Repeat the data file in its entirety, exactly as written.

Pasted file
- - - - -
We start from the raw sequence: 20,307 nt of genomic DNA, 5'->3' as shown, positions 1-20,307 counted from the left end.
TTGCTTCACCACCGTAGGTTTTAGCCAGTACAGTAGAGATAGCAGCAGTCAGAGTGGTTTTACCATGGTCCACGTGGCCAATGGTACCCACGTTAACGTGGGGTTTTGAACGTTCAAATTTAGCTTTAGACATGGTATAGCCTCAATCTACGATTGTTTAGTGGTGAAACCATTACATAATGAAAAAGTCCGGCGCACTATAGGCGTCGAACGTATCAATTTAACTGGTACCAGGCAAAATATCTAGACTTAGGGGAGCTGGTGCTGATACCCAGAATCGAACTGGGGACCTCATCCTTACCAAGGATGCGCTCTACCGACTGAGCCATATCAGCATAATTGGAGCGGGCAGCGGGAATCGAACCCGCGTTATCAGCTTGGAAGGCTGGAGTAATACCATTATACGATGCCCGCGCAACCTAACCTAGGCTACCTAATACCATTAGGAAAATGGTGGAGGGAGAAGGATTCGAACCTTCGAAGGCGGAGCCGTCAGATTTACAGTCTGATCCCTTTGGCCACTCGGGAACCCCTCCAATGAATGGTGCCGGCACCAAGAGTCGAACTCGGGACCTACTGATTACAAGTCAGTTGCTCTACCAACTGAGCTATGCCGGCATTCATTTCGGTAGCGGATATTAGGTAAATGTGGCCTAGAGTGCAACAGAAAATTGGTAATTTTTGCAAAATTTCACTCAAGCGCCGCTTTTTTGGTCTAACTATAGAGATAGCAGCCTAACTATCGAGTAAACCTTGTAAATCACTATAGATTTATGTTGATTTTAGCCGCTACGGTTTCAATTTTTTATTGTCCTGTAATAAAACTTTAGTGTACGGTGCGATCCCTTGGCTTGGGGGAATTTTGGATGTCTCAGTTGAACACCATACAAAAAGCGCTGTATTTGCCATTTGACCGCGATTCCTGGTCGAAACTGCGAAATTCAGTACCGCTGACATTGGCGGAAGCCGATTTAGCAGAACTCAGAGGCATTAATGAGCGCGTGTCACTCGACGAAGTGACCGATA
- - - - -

We start from the raw sequence: 20,307 nt of genomic DNA, 5'->3' as shown, positions 1-20,307 counted from the left end.
TTGCTTCACCACCGTAGGTTTTAGCCAGTACAGTAGAGATAGCAGCAGTCAGAGTGGTTTTACCATGGTCCACGTGGCCAATGGTACCCACGTTAACGTGGGGTTTTGAACGTTCAAATTTAGCTTTAGACATGGTATAGCCTCAATCTACGATTGTTTAGTGGTGAAACCATTACATAATGAAAAAGTCCGGCGCACTATAGGCGTCGAACGTATCAATTTAACTGGTACCAGGCAAAATATCTAGACTTAGGGGAGCTGGTGCTGATACCCAGAATCGAACTGGGGACCTCATCCTTACCAAGGATGCGCTCTACCGACTGAGCCATATCAGCATAATTGGAGCGGGCAGCGGGAATCGAACCCGCGTTATCAGCTTGGAAGGCTGGAGTAATACCATTATACGATGCCCGCGCAACCTAACCTAGGCTACCTAATACCATTAGGAAAATGGTGGAGGGAGAAGGATTCGAACCTTCGAAGGCGGAGCCGTCAGATTTACAGTCTGATCCCTTTGGCCACTCGGGAACCCCTCCAATGAATGGTGCCGGCACCAAGAGTCGAACTCGGGACCTACTGATTACAAGTCAGTTGCTCTACCAACTGAGCTATGCCGGCATTCATTTCGGTAGCGGATATTAGGTAAATGTGGCCTAGAGTGCAACAGAAAATTGGTAATTTTTGCAAAATTTCACTCAAGCGCCGCTTTTTTGGTCTAACTATAGAGATAGCAGCCTAACTATCGAGTAAACCTTGTAAATCACTATAGATTTATGTTGATTTTAGCCGCTACGGTTTCAATTTTTTATTGTCCTGTAATAAAACTTTAGTGTACGGTGCGATCCCTTGGCTTGGGGGAATTTTGGATGTCTCAGTTGAACACCATACAAAAAGCGCTGTATTTGCCATTTGACCGCGATTCCTGGTCGAAACTGCGAAATTCAGTACCGCTGACATTGGCGGAAGCCGATTTAGCAGAACTCAGAGGCATTAATGAGCGCGTGTCACTCGACGAAGTGACCGATA